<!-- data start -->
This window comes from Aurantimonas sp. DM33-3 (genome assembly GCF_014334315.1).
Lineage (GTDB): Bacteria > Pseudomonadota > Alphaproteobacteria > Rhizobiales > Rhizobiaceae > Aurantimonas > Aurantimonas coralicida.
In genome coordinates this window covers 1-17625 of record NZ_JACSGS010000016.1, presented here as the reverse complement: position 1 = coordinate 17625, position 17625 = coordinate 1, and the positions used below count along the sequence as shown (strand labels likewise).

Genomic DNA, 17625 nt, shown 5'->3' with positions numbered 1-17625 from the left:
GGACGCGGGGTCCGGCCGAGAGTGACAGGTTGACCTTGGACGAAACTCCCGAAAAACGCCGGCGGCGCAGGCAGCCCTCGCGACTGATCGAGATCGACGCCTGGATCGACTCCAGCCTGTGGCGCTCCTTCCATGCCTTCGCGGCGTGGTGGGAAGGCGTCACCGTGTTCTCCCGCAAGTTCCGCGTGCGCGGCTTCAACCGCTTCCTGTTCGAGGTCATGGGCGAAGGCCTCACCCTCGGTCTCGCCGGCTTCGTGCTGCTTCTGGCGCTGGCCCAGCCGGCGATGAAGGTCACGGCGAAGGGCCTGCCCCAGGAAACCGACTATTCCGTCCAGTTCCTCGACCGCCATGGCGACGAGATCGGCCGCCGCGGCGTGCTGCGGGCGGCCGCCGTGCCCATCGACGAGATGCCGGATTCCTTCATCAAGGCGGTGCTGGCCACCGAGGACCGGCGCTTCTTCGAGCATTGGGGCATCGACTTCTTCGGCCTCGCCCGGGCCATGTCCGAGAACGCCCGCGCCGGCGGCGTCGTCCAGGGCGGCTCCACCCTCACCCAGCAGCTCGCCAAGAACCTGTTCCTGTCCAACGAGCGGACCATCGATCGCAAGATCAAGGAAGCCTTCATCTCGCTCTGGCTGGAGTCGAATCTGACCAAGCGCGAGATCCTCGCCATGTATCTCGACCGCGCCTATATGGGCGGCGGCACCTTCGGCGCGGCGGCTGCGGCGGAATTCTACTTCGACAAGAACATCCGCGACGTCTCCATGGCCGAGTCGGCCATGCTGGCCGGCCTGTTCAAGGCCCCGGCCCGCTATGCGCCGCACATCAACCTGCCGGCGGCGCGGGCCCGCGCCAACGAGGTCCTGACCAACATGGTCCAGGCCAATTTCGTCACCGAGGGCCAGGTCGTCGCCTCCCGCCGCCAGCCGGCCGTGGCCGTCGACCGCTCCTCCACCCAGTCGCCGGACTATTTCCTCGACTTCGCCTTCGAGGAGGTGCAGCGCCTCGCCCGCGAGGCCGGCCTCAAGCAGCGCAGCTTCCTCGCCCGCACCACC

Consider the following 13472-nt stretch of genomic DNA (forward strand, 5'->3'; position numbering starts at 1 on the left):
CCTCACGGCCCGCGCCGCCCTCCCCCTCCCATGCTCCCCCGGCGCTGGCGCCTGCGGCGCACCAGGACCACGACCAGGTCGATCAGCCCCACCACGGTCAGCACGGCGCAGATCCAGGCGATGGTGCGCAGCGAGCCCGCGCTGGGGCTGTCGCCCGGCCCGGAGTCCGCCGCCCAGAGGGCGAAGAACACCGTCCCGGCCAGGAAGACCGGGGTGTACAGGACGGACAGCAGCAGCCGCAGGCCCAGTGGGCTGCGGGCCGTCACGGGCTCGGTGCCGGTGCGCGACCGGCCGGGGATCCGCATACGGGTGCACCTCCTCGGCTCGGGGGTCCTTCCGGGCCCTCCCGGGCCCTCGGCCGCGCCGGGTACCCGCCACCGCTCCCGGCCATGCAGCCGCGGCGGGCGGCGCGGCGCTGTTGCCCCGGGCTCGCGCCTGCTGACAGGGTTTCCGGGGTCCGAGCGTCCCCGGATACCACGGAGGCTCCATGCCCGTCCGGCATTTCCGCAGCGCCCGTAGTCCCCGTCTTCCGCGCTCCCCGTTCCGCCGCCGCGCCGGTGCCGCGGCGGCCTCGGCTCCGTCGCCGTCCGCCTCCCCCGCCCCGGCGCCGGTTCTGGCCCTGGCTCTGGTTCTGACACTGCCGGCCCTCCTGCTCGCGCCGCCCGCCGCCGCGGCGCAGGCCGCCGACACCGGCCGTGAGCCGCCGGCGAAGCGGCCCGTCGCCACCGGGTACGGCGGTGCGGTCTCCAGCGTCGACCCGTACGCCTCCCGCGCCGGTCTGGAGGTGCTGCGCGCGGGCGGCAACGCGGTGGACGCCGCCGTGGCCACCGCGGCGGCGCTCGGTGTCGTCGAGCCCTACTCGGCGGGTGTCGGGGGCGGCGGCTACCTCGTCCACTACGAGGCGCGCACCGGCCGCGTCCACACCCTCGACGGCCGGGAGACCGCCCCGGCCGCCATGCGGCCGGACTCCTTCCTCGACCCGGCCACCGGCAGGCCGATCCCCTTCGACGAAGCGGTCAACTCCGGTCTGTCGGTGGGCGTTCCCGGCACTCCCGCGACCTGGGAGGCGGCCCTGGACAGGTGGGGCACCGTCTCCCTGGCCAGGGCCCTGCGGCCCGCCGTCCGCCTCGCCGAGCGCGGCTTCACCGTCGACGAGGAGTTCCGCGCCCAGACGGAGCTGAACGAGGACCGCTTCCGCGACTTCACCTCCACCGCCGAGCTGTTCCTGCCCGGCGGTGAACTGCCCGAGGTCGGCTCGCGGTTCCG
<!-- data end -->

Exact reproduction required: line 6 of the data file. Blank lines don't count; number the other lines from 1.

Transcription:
Consider the following 13472-nt stretch of genomic DNA (forward strand, 5'->3'; position numbering starts at 1 on the left):